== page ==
Sylvester Manor secures $500K grant: State funds to enable exterior restoration
Shelter Island’s Sylvester Manor will receive the maximum possible grant, $500,000, in a round of funding announced by Gov. Kathy Hochul (D) on Dec. 22, 2022. The funds will support the rehabilitation of the exterior of the Manor House, which dates back to 1737.
“We are excited to begin the crucial preservation of this storied building,” said Sylvester Manor’s Executive Director, Stephen Searl.
The Manor House is well-known to Island residents, providing a link to the family of Nathaniel Sylvester, who first settled on the Island in 1652. The house is the second built on the site.
In recent decades, much of the Manor’s important history has come to light, largely through archaeological digs on the grounds.
The 236-acre site is the most intact remnant of a former slave-holding plantation north of Virginia. Originally home to indigenous Manhansett people, 11 generations of Sylvester descendants resided there, from 1652 until 2014, when it was gifted to the nonprofit organization Sylvester Manor Educational Farm.
Visitors to the Manor could see the effects of centuries of wear and weather on the house, situated by the shore of Gardiners Creek, on the grounds that also include a restored 19th-century windmill, an Afro-Indigenous Burial Ground, a working farm, and educational and cultural arts programs. Sylvester Manor was designated a Historic District of national significance on the National Register of Historic Places in 2015.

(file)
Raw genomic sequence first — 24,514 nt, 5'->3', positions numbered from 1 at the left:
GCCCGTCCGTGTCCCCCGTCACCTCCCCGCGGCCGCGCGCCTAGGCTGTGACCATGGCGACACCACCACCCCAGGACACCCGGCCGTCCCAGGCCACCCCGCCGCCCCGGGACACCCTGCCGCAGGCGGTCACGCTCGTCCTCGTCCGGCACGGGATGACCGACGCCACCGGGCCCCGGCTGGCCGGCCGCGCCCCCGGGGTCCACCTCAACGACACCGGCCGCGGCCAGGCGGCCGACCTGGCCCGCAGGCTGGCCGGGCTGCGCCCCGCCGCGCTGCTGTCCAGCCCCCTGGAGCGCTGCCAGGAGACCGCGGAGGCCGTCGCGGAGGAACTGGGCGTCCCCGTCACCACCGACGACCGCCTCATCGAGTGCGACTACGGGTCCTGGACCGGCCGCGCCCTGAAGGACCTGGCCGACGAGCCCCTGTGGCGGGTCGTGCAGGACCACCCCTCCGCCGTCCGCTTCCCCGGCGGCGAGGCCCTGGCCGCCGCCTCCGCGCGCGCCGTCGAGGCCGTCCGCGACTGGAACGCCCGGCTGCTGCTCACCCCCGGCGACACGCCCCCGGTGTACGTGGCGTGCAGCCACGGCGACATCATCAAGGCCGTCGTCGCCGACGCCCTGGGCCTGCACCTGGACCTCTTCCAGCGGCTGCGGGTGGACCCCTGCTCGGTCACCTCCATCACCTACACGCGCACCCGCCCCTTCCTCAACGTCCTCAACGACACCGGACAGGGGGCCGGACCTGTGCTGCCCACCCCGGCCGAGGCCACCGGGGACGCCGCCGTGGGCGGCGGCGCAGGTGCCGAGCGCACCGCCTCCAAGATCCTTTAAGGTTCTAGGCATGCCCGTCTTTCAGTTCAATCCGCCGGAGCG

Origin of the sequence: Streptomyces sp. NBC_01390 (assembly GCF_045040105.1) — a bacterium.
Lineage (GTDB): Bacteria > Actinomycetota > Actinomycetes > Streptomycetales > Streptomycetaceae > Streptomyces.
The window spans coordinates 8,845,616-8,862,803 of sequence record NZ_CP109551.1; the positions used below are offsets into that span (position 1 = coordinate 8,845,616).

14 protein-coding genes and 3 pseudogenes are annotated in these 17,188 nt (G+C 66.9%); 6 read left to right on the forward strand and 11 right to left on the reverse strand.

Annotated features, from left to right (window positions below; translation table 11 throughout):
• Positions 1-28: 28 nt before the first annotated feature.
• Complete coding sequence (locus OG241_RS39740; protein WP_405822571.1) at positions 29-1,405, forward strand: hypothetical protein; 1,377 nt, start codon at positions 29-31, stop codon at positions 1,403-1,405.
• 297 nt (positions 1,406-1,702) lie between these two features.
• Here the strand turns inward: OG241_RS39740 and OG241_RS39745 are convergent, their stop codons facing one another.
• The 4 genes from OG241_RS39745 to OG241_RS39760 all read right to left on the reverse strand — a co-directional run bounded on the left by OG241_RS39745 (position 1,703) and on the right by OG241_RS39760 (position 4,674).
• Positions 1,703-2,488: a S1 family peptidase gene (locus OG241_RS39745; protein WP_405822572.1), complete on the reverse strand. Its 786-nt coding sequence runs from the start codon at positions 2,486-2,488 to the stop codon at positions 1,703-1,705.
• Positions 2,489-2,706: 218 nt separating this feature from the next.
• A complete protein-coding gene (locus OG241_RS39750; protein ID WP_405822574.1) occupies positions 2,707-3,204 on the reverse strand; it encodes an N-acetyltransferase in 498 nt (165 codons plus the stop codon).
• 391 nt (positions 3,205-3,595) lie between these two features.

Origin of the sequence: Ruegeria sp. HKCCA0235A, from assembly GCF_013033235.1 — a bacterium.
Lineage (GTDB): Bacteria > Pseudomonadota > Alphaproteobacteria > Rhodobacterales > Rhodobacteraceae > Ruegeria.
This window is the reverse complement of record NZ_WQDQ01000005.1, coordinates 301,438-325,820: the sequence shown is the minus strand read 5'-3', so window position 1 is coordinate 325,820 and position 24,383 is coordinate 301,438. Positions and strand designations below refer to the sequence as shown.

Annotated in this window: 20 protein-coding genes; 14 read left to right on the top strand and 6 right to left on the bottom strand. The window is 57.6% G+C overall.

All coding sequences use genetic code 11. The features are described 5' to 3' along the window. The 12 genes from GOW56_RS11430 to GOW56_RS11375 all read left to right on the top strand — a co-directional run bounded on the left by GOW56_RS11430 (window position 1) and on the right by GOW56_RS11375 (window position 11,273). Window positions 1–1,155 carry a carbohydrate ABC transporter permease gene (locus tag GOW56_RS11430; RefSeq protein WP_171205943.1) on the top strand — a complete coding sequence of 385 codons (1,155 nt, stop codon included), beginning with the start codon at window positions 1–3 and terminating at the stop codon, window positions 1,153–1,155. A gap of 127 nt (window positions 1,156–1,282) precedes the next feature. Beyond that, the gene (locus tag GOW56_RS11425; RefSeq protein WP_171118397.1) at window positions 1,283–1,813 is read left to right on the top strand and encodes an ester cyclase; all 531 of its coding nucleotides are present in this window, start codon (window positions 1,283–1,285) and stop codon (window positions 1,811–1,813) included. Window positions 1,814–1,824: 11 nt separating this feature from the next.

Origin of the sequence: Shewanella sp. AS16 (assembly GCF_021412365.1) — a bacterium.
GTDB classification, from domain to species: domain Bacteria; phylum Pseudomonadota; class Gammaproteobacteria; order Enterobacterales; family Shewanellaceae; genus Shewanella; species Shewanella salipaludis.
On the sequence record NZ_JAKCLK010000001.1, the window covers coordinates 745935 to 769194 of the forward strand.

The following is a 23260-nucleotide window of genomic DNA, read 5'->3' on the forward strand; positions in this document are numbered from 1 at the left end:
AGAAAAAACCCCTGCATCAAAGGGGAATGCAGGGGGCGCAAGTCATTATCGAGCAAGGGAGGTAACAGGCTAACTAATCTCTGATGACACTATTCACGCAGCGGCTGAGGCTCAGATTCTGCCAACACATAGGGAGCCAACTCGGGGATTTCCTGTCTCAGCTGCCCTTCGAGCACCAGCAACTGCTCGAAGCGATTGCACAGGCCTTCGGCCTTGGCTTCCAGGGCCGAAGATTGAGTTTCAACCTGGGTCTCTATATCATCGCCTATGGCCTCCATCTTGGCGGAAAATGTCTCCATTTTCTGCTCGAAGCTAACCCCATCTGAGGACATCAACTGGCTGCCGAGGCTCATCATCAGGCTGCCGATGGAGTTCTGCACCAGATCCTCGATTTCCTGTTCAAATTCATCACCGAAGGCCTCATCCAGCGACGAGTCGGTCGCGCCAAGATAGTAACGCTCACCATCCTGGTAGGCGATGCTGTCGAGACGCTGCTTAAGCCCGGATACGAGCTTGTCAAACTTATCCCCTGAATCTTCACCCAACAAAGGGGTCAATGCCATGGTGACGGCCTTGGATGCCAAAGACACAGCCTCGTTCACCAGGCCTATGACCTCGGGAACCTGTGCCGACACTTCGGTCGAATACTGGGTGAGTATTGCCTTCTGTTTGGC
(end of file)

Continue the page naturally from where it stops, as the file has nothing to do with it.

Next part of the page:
Shelter Island Town Deputy Supervisor Amber Brach-Williams congratulated Sylvester Manor Educational Farm on its successful efforts to secure the grant. “Your efforts to preserve a cherished Shelter Island historical structure will be appreciated by generations of Shelter Islanders to come,” she said.
The Manor worked with historic preservation consultants Architectural Preservation Studio (APS) to complete a preservation and maintenance Plan in late 2021. This comprehensive report informed the Consolidated Funding Application submitted in July 2022 to New York State, and will guide the preservation, rehabilitation and ongoing maintenance of the historic house. Work is expected to begin in mid-2023.
“We’re excited to begin the crucial preservation of this storied building,” Mr. Searl said. “With this major capital grant, and the start of our ongoing 2023 capital campaign, we’re ready for the work ahead that will sustain this historic resource for our growing numbers of visitors and for future generations.”
The grant came from through a Regional Economic Development Council Initiative. The funds come from the Environmental Protection Fund (EPF), which is administered by the New York State Office of Parks, Recreation and Historic Preservation.
Sylvester Manor was one of only two organizations in Suffolk County to receive EPF Historic Preservation funding in 2022.